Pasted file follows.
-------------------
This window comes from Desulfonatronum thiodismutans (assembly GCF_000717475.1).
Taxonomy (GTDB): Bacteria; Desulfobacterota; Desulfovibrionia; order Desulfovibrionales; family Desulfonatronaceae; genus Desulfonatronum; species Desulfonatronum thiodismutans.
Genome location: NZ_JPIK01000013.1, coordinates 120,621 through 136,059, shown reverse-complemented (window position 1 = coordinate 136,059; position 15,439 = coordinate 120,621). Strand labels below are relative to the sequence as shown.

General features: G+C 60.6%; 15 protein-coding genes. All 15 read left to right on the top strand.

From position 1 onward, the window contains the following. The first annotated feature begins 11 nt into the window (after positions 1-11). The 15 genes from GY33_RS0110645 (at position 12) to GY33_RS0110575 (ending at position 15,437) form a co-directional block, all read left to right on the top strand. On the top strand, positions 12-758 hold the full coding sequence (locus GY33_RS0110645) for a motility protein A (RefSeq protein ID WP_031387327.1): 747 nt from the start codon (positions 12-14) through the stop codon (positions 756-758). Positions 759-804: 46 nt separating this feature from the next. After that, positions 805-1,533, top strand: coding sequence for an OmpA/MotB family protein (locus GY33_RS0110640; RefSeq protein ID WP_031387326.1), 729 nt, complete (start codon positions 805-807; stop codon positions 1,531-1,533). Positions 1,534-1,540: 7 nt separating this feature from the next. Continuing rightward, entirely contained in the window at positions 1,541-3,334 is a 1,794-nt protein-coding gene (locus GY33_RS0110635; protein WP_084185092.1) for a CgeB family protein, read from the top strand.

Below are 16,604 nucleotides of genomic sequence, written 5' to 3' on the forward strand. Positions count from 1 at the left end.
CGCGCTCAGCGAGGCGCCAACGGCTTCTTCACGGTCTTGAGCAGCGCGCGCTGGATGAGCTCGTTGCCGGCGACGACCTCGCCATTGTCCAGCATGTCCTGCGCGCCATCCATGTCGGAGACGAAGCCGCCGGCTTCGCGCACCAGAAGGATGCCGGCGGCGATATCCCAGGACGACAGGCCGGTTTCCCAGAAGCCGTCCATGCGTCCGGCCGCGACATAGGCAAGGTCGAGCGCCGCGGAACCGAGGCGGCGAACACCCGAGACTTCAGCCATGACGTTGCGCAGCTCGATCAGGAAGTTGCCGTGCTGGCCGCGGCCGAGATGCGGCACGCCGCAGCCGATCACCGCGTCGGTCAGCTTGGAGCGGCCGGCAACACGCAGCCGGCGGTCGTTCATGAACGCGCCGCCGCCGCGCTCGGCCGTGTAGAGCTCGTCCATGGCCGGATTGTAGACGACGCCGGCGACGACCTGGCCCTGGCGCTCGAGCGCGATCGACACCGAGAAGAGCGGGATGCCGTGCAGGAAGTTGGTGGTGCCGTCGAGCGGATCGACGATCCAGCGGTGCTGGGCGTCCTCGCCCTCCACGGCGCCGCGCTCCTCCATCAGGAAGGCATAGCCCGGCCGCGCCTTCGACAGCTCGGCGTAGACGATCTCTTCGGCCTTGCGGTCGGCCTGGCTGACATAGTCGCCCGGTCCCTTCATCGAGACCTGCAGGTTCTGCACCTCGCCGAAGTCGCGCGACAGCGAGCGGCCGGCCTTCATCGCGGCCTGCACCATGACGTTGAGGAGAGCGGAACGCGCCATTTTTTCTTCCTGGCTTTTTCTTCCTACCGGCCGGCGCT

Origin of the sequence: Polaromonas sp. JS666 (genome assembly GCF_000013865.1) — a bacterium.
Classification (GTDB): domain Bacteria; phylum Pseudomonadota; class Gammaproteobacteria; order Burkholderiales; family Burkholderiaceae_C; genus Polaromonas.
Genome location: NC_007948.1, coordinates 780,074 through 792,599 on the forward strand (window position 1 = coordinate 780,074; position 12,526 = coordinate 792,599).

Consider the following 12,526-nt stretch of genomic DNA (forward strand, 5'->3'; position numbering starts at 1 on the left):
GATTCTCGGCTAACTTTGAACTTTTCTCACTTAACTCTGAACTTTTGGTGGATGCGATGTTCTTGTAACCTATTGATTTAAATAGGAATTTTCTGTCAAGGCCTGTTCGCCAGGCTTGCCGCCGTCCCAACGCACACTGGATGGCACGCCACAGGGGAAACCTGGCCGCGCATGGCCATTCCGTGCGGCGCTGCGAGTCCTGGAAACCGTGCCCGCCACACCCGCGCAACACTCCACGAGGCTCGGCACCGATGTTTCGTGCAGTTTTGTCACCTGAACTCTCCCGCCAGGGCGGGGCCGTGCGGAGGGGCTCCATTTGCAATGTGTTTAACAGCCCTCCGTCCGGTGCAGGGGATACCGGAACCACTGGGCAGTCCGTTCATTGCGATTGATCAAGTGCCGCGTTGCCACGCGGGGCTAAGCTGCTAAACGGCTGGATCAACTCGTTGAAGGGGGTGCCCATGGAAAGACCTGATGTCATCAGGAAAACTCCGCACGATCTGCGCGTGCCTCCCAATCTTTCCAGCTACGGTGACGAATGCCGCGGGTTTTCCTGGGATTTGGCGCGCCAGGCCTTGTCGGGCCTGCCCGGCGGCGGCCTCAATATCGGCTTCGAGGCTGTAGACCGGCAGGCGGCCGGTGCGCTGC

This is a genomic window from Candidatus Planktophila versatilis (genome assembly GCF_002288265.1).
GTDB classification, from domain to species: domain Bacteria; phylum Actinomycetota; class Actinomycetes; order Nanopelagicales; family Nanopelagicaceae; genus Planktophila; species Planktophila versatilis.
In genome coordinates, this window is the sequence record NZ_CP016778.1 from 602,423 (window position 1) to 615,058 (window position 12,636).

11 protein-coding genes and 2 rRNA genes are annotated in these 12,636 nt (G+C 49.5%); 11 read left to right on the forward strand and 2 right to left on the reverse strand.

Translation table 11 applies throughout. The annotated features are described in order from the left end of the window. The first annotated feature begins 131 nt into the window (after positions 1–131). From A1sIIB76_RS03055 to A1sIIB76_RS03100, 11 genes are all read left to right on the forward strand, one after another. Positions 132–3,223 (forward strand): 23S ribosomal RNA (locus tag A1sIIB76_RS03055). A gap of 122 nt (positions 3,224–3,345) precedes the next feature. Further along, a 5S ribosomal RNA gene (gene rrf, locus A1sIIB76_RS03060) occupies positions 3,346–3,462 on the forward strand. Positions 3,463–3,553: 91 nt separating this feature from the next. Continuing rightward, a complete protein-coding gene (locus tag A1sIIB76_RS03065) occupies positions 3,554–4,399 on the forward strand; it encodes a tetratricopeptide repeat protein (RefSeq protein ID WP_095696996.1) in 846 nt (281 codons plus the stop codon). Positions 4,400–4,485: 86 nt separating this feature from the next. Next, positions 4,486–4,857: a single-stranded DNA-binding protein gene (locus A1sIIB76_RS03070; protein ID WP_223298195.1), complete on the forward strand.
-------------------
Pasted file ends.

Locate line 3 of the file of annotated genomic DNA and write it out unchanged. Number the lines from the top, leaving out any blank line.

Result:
Genome location: NZ_JPIK01000013.1, coordinates 120,621 through 136,059, shown reverse-complemented (window position 1 = coordinate 136,059; position 15,439 = coordinate 120,621). Strand labels below are relative to the sequence as shown.